Painting a White Barn
- 1 1/2″ (381mm) Flat Winsor & Newton Series 965
- 1″ Grumbacher Aquarelle Flat Red Sable
- #12 Winsor & Newton Series 7 Red Sable
- #10 Winsor & Newton Series 820 Red Sable
- #6 Grumbacher Watercolor Classic Red Sable
- #4 Round Red Sable
- Sap Green, Hooker’s Green Dark, Pthalocyanine Blue, Cobalt Blue, Dioxazine Purple, Alizarin Crimson, Permanent Rose, Raw Sienna, Burnt Umber
- Spiral Pad (11″ x 14″) Canson #140 cold pressed
- #2 Pencil
- Kneaded Eraser
- Palette – Your choice. Mine is an old Robert E. Wood model.
- Water container (2) and water
- Hair dryer (optional)
- Photo or Sketch big enough for you to see reasonably well.
Step 1: Do the work
Although not necessary, usually a light drawing is done to block in the shapes and arrange the composition.
NOTE: For a bit of fun and challenge, skip the drawing and start painting right away. It’s a great visual skill builder, especially when it turns out well.
Step 2: First Washes
Using my 1 1/2″ flat brush I dampened the sky area of the paper, taking care to cut in the edges of the barn correctly. I used a mix of cerulean and cobalt blue for the initial wash.
I made a darker mix of burnt umber and cobalt and darkened the sky towards the lower left. I carried the same tone to a few foliage areas in the foreground.
I then took a 1/2″ flat brush with the cobalt/cerulean mix plus some dioxazine purple, squeezed it fairly dry and pulled texture into the face and sides of the barn.
Step 3: Laying the groundwork
Using washes of sap green, hooker’s green dark, raw sienna and burnt umber I flowed on the fields.
I varied this tone to darken and gray down the background hills and woodsy areas.
Step 4: A lot has happened…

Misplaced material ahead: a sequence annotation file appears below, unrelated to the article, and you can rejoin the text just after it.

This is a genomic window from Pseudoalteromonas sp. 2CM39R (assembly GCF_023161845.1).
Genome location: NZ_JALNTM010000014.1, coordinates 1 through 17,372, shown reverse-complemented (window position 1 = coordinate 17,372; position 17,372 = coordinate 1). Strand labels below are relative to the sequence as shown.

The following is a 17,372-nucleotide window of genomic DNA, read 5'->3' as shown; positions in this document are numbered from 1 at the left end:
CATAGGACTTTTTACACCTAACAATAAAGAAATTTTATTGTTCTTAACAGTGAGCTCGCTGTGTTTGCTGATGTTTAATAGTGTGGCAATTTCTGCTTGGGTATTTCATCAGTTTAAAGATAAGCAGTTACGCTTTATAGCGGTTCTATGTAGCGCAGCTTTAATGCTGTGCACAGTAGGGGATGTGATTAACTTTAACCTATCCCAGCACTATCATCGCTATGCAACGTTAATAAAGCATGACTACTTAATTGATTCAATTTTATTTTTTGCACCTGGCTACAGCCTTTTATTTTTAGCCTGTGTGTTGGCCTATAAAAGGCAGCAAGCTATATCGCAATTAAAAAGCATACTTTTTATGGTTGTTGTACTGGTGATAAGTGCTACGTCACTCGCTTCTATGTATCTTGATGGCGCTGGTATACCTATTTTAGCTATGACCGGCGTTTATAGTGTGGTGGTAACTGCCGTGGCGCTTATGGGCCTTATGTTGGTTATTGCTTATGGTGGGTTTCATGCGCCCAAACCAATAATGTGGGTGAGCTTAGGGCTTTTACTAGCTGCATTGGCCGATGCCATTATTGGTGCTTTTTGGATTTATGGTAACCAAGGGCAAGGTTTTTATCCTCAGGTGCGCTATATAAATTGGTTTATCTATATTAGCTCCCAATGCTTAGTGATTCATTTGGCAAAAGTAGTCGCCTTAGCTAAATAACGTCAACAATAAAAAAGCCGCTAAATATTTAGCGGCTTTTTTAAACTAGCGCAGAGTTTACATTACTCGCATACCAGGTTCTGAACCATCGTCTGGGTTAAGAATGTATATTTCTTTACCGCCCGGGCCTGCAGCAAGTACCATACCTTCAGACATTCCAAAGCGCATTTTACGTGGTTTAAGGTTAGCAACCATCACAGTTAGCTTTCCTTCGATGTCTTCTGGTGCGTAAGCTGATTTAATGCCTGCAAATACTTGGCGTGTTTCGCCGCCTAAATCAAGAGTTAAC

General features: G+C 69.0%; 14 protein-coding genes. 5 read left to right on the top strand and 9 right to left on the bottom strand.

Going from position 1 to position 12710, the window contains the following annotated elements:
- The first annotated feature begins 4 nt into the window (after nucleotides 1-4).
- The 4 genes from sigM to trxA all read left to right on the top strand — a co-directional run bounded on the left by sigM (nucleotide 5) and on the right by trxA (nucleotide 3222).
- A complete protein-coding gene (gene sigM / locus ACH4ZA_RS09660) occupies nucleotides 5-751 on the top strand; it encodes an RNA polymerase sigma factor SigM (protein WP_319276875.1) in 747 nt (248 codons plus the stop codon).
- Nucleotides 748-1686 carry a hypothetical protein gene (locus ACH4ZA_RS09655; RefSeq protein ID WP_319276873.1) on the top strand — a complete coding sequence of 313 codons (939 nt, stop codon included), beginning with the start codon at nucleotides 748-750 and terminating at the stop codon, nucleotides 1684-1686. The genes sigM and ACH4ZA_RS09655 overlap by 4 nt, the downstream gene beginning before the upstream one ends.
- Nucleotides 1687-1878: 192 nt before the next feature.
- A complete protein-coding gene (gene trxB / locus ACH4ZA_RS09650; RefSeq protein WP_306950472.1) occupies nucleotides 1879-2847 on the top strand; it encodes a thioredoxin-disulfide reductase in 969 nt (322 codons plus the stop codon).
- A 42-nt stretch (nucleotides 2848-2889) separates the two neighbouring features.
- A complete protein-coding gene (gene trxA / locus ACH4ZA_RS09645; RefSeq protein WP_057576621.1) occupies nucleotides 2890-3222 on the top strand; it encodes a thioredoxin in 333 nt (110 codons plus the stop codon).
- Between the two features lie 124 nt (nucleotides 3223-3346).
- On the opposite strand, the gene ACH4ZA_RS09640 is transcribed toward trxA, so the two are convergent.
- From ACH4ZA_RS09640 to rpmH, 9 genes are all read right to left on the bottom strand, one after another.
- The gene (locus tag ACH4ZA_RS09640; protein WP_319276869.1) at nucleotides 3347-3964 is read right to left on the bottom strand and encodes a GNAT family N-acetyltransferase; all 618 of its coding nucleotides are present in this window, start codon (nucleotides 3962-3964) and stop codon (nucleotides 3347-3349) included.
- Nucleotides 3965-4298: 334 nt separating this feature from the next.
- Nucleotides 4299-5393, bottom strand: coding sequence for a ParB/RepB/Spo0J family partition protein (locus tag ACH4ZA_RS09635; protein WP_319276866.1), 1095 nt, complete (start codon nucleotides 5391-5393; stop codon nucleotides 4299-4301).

…since the last picture. I became so frustrated I forgot to take an intermediate picture. I’ve added trees using hooker’s green dark and burnt sienna. I made an attempt at the background bare trees.
The intriguing angle of the cast shadow was important to the composition and drama of this barn so I took some time getting the color and shape right. I then added a few building details to the rest of the barn using a #4 round sable.
Other fore- and middle-ground details were built up, such as the fence to the right and the drainage trough in the foreground.
Step 5: Building the details
Using a combination of pthalocyanine blue, cobalt blue and burnt umber, I added the windows and open door details as well as picking out shadows on the rough surfaces.
I flicked in the lightning rods with the same mixture.
Step 6: Working the foreground
The painting was looking too cool with all the blue in the shadows of the barn so I bumped up the warmth of the surrounding fields using raw sienna, cadmium orange and sap green.
To break it up the foreground and add a little interest, I added indications of grasses and a rolling hill.
Step 7: Final touches
Using a dark mixing of pthalocyanine blue and burnt umber and my 1/2″ flat brush I added the texture of bare branches against the sky and over that nasty area to the right of the barn that gave me trouble. I called it done at this point!
Step 8: What happened back there?
In step 3.5 I painted the woods to the right of the barn…but I drew them poorly. I wasn’t paying attention and by the time I realized I needed another element in that area the paint was down.
I used a stiff #6 nylon acrylic painting brush and a kleenex and lifted the paint with clear water and daubing.
Step 9: A little patchwork…
With a blend of alizarin crimson, burnt umber, cadmium orange, and cobalt blue I quickly plugged a little red building to hide behind the trees. Using some of my sap green mixture I darkened the hill behind the building.
I then added some blue to the same brown mixture I used for the branches and re-painted the trunks and branches over the brand new building.
Accenting around the bottom I added bits of a fence using a warm gray cobalt/umber mix of paint
Step 10: A final touch…again
When I added the far-tree texture most remnants of my lapses in judgement had been obliterated…close enough!
Step 11: Finished Painting
Another one bites the dust. Now that wasn’t too bad was it. Not a masterpiece, but a learning experience none-the-less.